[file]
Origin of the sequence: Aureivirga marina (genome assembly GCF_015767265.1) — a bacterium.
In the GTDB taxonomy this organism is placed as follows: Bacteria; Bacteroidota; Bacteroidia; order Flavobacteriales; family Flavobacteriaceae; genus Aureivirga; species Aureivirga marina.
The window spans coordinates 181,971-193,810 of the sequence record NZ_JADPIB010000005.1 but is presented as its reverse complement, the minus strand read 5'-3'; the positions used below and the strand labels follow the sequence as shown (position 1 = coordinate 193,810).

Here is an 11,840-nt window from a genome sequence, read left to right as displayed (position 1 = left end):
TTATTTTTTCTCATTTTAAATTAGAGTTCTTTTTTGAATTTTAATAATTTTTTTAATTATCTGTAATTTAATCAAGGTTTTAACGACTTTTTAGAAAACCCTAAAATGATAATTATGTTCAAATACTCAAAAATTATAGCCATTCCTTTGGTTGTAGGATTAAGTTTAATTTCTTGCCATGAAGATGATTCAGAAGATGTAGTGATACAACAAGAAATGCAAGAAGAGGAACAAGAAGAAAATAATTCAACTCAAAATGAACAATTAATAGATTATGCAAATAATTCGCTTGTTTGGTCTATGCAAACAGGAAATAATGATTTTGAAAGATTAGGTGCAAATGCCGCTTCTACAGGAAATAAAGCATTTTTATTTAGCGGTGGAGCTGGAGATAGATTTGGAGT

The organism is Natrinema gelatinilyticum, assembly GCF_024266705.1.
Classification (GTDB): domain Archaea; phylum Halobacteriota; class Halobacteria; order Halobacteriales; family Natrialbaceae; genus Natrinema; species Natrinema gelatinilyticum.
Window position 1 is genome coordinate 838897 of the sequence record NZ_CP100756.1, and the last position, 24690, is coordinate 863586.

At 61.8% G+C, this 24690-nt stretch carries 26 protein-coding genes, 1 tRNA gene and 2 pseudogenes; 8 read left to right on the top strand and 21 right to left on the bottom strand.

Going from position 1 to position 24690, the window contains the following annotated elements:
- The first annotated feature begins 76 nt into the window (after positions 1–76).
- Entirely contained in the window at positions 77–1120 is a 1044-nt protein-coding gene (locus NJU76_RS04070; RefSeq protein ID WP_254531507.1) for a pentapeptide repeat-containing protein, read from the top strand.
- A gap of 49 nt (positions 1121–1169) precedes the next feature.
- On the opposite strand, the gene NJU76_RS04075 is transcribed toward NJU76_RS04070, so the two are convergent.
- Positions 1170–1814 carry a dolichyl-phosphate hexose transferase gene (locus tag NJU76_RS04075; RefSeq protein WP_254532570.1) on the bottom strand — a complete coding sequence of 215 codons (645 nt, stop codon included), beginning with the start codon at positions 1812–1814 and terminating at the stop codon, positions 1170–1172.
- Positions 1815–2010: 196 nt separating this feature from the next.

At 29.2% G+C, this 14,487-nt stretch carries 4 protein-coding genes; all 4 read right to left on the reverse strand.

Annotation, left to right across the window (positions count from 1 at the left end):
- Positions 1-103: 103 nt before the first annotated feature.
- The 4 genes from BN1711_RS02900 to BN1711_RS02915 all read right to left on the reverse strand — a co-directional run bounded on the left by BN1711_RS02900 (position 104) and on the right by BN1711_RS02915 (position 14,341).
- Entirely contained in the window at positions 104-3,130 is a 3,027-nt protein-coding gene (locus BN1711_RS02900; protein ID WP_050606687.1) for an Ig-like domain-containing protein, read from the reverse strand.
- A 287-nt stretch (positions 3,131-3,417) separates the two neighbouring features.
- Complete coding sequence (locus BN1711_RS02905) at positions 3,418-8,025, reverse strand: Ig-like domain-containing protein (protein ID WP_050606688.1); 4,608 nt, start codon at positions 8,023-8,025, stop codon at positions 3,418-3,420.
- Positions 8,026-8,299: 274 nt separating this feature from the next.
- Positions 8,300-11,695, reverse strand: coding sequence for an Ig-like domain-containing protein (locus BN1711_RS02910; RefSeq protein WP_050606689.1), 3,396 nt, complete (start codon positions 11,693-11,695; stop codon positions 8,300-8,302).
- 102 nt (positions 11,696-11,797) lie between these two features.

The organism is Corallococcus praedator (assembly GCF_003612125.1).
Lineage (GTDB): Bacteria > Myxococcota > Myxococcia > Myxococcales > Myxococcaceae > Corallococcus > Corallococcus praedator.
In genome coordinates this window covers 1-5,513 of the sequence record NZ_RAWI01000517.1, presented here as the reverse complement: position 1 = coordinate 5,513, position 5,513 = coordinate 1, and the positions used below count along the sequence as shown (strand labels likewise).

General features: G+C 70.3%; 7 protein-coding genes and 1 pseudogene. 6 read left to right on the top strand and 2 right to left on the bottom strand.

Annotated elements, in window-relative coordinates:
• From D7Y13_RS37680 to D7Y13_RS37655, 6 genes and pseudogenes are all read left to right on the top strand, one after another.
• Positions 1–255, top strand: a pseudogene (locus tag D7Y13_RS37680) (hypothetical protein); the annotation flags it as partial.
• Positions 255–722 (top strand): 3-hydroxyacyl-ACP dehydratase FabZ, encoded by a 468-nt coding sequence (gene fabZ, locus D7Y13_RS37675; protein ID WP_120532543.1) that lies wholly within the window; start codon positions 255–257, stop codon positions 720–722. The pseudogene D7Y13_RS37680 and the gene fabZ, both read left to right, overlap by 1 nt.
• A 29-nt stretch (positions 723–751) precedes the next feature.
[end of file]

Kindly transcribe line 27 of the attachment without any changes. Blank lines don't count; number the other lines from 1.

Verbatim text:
The organism is Corallococcus praedator (assembly GCF_003612125.1).